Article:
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We acknowledge, we strenuously maintain the heart of man is exceedingly depraved. But you extend this matter beyond all bounds, and charge much greater corruption upon fallen man than you are aware of, when you suppose the superabundant love of God, manifested in the plan of redemption, can kindle no love, and excite no gratitude. On the contrary, it is the peculiar honour of gospel grace, that it humbles every believer in the dust, fills him with just apprehensions of the sinfulness of sin, raises him from his dead state, to establish him in the truth of obedience from love to God, and holy admiration of his adorable perfections. And if the gospel be not thus effectual, through the Holy Ghost, to every sinner who really believes it; if the love of the ever-blessed Trinity does not put all the powers of the soul in motion to make some suitable returns, our condition is indeed hopeless. And we may venture to affirm that a zeal for works truly Christian can be built on no other foundation ; and that a desire to perfect holiness will never take place in the heart of man, but under a sense of redeeming grace, and the great salvation it sets before us.
A neglect, and even avowed contempt of this doctrine is the characteristic of our age, and the gospel motive to obedience we in general cease to inculcate, though we call ourselves Christians. But in vain do we attempt to revive the decayed spirit of religion, and establish a pure morality on any other than scripture grounds. A spurious kind of it, outward, partial, chiefly founded on love of reputation, with little regard to God, nature itself can discern, and in some measure attain. Poor, mean attainment! Yet nature is most unreasonably prone to substitute this in the place of inward and spiritual religion, to which it is altogether averse. But true holiness, that is, profound self-abasement and subjection to the Father of Spirits, from love of his nature aud will, with ardent longings after purity of heart, is the genuine product of lively faith, and I say again,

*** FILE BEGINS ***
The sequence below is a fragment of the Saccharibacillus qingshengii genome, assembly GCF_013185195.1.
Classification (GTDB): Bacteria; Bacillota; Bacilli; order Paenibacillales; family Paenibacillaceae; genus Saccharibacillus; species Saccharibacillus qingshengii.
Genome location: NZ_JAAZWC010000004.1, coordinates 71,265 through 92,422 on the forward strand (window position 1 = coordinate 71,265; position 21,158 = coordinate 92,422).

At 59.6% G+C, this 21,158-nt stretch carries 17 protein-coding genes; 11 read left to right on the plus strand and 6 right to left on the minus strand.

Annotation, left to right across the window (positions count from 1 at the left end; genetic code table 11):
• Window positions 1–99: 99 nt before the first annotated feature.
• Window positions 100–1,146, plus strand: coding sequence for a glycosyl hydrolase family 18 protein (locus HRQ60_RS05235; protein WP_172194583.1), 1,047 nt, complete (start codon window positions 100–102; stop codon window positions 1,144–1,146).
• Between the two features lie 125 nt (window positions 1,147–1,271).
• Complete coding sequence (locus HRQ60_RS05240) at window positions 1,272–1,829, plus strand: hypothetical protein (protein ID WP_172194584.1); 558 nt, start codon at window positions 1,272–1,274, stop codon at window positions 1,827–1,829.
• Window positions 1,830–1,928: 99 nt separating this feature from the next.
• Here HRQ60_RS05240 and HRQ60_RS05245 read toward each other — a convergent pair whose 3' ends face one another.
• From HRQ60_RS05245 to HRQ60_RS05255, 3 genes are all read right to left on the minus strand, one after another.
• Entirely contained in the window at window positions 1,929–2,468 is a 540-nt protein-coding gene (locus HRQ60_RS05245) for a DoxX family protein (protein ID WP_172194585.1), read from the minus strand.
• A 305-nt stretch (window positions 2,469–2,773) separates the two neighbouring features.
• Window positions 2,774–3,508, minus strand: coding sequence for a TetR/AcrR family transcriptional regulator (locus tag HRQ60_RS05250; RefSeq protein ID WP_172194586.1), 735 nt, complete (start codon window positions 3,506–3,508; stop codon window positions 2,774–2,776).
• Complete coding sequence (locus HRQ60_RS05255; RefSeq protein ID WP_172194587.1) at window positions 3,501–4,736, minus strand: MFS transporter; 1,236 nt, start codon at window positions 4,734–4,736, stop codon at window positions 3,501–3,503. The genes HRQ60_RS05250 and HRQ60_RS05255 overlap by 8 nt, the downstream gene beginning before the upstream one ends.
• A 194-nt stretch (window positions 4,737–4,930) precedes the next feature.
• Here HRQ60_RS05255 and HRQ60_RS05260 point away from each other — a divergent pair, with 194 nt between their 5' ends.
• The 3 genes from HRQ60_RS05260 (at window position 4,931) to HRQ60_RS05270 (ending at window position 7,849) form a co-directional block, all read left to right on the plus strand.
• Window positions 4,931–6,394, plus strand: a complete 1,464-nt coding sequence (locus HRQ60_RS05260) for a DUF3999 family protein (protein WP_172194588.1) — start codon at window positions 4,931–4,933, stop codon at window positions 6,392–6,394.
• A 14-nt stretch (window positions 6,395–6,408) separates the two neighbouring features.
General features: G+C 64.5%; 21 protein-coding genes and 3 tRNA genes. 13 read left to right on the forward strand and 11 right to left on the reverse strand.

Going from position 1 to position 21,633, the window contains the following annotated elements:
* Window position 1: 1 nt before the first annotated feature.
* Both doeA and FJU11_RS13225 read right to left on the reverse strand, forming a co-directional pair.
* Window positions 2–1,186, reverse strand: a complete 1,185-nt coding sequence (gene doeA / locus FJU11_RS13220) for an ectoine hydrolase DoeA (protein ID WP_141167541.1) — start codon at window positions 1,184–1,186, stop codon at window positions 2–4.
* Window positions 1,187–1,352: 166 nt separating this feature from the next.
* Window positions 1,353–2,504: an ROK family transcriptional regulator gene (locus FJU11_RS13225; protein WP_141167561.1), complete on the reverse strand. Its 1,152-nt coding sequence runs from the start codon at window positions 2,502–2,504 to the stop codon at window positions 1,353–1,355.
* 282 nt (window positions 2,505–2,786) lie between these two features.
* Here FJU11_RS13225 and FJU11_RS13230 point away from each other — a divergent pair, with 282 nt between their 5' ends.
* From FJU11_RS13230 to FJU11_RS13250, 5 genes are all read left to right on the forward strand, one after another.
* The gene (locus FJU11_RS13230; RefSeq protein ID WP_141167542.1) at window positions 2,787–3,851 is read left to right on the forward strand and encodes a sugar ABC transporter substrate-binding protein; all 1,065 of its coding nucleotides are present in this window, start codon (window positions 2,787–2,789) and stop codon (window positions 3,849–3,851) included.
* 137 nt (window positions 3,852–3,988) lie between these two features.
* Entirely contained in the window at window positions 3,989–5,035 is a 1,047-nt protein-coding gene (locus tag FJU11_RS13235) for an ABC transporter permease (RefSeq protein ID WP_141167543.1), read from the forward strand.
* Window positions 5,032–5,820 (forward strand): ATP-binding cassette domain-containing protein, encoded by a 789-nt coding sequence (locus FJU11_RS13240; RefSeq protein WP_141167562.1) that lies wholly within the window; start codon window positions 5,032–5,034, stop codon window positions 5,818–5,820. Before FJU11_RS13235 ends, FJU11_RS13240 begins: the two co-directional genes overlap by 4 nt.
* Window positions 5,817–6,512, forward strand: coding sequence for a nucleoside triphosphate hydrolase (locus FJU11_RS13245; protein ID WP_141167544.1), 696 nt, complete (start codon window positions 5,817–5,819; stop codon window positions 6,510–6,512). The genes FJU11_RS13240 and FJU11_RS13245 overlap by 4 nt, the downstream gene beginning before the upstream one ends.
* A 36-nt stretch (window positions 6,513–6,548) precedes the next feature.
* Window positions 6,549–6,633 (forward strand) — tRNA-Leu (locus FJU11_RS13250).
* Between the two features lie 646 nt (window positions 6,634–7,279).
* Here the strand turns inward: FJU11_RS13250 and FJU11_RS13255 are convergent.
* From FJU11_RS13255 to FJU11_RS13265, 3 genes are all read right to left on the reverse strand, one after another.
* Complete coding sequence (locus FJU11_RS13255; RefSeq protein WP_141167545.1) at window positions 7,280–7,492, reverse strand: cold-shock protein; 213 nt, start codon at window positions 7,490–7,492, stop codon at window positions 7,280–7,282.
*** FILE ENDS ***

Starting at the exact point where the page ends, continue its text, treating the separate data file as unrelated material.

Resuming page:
no where to be found, till the ever-blessed name of Jesus, his grace and his truth, his compassionate heart, dying love, and all-perfect obedience, are the meditation, delight, and confidence of the soul towards God.
Upon these principles, I have endeavoured to delineate the Complete Duty of Man. The book bears this title, not from any arrogant conceit the author holds of its worth, but from its comprehending the doctrines, as well as the precepts peculiar to the church of God; from its placing things in their proper order, and preparing the way to Christian practice, by Christian faith, and to faith by conviction of sin. The Whole Duty of Man, so called, has been long in possession of general esteem, and is to be found in most families. But it is evident that celebrated treatise wants the great thing needful to obtain the very end for which it was written; since Christ the lawgiver will always speak in vain, without Christ the Saviour is first kŅown. Christian morality is produced and maintained by this principle
-We love God, because he first loved us, and sent his Son to be the propitiation for our sins. All treatises, therefore, written to promote holiness of life, must be deplorably defective, unless the cross of Christ be laid as the foundation, constantly kept in view, and every duty enforced, as having relation to the Redeemer. This is the apostle's doctrine, and method of inculcating Christian obedience; and all other is Pharisaical, or only a more refined species of self-righteousness.
It is proper to apprize the reader, that in the chapters on repentance, there are some paragraphs taken from Mr. Dickinson's letters ; and in those chapters on the foundation of faith, several fine sentiments from Mr. Maclaurin's Sermon on the Glory of the Cross of Christ. In a few other places, where a masterly argument or beautiful illustration upon the subject occurred, I have taken the liberty of enriching with it my own work.
I have nothing further to add, but my earnest request to the Fountain of all good, that it may please him to make the follow
ing sheets useful. Useful to give the reader knowledge of his glorious name and a conviction of human ignorance, guilt, and depravity, which may endear the name of the Redeemer, and create humility of mind, with tender compassion towards each other. Useful, to make evident the pardon, strength, peace, and righteousness, which ennoble all who have scriptural faith in Christ--that both formal and deistical religion may appear the despicable things they are, and an earnest expectation be excited in all who read this volume, of beholding the meridian glory of Christianity in heaven, where every creature breaks forth in fervent acknowledgment of infinite obligation, saying, “Worthy is the Lamb that was slain, to receive power, and riches, and wisdom, and strength, and honour, and glory, and blessing."
VII. The natural Condition of Man respecting God 56